Caribbean-American Elected Officials Urged To Speak Up On Racist US Census Changes

Caribbean-American elected officials are being urged to speak up on new US Census changes by the Donald Trump administration that could cost them their jobs.

Felicia J. Persaud, the founder of CaribID, the historic initiative launched in 2009 to get Caribbean nationals accurately counted by the US government, said she is appalled by the deafening silence so far from many Caribbean born and Caribbean-Americans in elected office across the US, to the Trump administration’s racist decision to add a question about citizenship to the 2020 census.

Such a move will not only result in the further under-count of the Caribbean and other immigrant populations already living in fear of Trump’s immigration round-ups, but it will lead to serious redistricting, which will leave many Caribbean and immigrant elected officials possibly out of a job, said Persaud.

“The entire move is a xenophobic political one, aimed at creating fear and slamming the door in the face of immigrants while shoring up the ‘Trump base‘ through redistricting triggered by a massive undercount,” said Persaud. “Immigrants have long been fearful of taking the decennial Census and this decision will only serve to drive them further underground, despite their immigration status, while leaving many Caribbean American elected officials vulnerable to having entire districts banished from electoral maps and their jobs becoming history.”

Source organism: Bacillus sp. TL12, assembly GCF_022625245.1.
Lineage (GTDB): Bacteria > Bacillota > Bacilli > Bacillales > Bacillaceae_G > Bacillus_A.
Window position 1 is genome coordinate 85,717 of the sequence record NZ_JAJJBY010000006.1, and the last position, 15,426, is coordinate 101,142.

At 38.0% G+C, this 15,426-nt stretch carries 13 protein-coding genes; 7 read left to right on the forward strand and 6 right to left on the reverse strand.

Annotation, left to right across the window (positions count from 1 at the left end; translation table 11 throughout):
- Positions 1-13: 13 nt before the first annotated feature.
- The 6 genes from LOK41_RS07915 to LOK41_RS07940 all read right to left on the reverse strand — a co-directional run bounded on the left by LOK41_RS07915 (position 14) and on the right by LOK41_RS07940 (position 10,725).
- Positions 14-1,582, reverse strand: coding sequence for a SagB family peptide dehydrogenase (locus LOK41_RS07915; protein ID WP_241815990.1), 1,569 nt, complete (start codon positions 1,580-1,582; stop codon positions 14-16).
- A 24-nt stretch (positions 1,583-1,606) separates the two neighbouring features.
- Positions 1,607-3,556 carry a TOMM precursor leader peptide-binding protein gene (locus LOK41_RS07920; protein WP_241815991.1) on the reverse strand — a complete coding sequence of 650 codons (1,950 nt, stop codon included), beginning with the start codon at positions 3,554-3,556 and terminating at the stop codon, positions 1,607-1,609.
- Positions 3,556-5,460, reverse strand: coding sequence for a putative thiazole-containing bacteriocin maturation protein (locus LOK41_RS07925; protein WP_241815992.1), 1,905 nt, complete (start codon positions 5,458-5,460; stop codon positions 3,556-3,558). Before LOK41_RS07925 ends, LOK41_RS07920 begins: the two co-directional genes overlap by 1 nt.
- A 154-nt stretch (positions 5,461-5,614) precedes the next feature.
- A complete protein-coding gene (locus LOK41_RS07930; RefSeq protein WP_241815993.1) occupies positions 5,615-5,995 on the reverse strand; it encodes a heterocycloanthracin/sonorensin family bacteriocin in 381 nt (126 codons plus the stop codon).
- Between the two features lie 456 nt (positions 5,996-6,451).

The Caribbean-born, US-based entrepreneur, is also urging the Caribbean Bar Association to join other rights organizations and attorneys general across the US, to take a stand and sue the federal government.

“The US Constitution requires that every resident of the United States be counted in a decennial census, whether or not they are citizens,” said Persaud. “The results are used not just to redraw political boundaries, from school boards to House seats, but to allocate hundreds of billions of dollars in federal grants and subsidies to where they are needed most. Census data provide the baseline for planning decisions made by corporations and governments alike. We in the Caribbean US Diaspora must realize how important this is and stand up for those who are too fearful to stand up for themselves but most of all, stand up and be counted because our future and our livelihoods do depend on it.”

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